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911 call from Lambert Wilson’s death released

Lambert Wilson Lambert Wilson

Swain County Emergency Management today released audio from a 911 call that sheds light on the circumstances leading up to the death of beloved community member Lambert Wilson. Wilson died from gunshot wounds Oct. 20 at the El Camino Motel in Cherokee, which he owned.  

The four-minute phone call starts 45 seconds after 9:53 p.m., which is a little over two minutes before Wilson’s death certificate states that he sustained gunshot wounds to the neck, arms, chest and abdomen. The contents of the call indicate that his death resulted from an altercation with a motel customer who feared for their life.

“The owner just attacked my [redacted],” the caller says at the beginning of the call with Jackson County Dispatch.

The caller says they are at the El Camino Motel but flounders when asked for the address.

“There’s a 15 on the building but I’m sorry,” the caller says. “We just came to this motel.”

“Let me see if I can find your address,” the dispatcher responds. “Is he hurt?”

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The caller doesn’t have a chance to answer, because from there the situation quickly spirals.

“Hey, he’s got a gun,” says the caller. “He is pointing a gun at me right now. He’s come out, he’s an owner and he has got a gun pointed at us.”

At the 40-second mark, the call records four blasts that sound like gunshots. Wilson’s death certificate lists four places on his body that sustained gunshot wounds, though the document says these injuries occurred one-and-a-half minutes after the blasts on the call.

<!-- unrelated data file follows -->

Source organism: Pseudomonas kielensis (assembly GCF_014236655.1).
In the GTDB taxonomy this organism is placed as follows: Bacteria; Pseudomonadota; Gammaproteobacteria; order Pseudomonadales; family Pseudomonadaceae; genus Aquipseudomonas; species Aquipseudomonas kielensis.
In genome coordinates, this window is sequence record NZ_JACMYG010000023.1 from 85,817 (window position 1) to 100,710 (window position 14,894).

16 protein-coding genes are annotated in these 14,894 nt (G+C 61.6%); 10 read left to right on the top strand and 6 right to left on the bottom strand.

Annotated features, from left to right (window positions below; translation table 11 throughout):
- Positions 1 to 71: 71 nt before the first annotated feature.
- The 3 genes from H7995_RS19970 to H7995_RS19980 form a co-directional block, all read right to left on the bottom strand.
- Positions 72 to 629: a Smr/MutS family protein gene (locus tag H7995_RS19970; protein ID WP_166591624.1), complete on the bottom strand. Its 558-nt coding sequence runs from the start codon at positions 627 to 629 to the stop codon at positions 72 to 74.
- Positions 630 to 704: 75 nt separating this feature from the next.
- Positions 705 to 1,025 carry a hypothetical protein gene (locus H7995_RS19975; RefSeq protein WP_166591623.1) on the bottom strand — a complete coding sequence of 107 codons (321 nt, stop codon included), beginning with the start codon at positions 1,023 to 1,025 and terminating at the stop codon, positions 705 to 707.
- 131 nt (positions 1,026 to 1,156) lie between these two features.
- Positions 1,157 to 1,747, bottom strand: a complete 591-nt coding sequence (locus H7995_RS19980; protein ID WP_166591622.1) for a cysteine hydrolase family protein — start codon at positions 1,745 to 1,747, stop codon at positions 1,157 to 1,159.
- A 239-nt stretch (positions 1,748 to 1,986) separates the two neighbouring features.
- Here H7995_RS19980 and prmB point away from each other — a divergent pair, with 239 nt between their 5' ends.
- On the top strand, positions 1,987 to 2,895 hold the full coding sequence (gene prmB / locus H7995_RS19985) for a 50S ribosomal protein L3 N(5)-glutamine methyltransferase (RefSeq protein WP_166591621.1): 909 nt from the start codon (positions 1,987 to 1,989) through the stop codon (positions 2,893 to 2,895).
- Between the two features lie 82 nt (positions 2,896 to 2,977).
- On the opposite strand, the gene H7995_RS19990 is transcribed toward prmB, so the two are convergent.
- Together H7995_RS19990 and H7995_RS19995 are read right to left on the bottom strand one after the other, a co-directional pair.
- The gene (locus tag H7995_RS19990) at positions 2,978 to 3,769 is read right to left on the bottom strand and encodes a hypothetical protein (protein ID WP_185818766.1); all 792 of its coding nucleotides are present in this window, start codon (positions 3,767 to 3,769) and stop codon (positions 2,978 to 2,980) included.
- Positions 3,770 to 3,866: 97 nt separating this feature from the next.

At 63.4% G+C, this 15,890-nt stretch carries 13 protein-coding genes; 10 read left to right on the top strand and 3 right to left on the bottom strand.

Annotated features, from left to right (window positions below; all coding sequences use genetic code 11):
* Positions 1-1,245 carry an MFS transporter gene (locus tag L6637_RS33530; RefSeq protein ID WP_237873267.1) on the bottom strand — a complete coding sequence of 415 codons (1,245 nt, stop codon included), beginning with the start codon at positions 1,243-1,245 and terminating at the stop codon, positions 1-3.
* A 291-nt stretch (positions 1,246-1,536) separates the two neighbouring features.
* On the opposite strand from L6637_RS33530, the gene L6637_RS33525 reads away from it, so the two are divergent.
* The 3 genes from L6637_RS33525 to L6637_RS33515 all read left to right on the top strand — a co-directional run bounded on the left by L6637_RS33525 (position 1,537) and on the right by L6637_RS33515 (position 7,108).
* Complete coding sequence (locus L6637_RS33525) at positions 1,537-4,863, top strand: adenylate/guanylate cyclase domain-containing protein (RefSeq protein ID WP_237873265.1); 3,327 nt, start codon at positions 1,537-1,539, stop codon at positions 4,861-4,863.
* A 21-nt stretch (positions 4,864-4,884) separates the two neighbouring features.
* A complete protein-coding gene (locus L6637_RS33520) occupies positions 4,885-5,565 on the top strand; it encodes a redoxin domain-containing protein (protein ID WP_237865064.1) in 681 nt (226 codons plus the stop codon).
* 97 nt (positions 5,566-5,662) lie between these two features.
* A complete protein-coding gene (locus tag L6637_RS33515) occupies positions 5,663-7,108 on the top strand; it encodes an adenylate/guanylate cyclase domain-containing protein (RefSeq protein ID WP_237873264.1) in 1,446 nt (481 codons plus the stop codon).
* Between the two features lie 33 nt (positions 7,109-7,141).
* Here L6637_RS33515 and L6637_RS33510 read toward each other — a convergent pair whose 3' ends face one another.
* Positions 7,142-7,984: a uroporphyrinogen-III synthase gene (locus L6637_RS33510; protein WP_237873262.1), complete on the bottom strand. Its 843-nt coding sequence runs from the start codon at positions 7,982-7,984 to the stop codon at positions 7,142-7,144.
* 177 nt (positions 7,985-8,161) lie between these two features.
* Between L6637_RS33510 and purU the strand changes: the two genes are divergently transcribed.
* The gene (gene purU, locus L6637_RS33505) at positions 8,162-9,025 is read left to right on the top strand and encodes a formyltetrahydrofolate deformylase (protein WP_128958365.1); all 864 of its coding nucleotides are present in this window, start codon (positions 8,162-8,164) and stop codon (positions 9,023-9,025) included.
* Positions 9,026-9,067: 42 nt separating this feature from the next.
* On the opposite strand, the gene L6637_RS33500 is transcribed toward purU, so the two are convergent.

There are several redactions in the immediate aftermath of the blasts.

“I’m going to stay on the phone with you,” the dispatcher assures the caller.

 “He had a gun pointed at me,” says the caller. “Oh my God.”

The next few minutes are hard to follow. Multiple voices can be heard arguing away from the receiver, but it’s impossible to tell what they are saying. Multiple times, the caller repeats to the dispatcher that the man had a gun and was intending to shoot. The dispatcher stays on the line and tries, to no avail, to get additional information from the distraught caller about where exactly on the motel property this incident unfolded.

“Sir, we have Cherokee Police Department on their way,” the dispatcher says. “Where at the motel are you?”

The call ends with a second person picking up the phone.

“Hello,” the person says.

“Where in the motel are you?” the dispatcher asks.

“Did y’all call 911? Get the police. Thank you,” the person responds.

“This is 911,” says the dispatcher as the line goes dead.

In a death certificate filed Nov. 1 in Jackson County, Wilson’s death is recorded as a homicide. In legal terms, “homicide” means only that one human being caused the death of another. The definition includes murder and manslaughter, but also killings justified by self-defense or insanity. Thus far, no charges have been filed in relation to Wilson’s death. A spokesperson for District Attorney Ashley Welch said her office is still investigating, and that there has not yet been a decision on whether to press charges.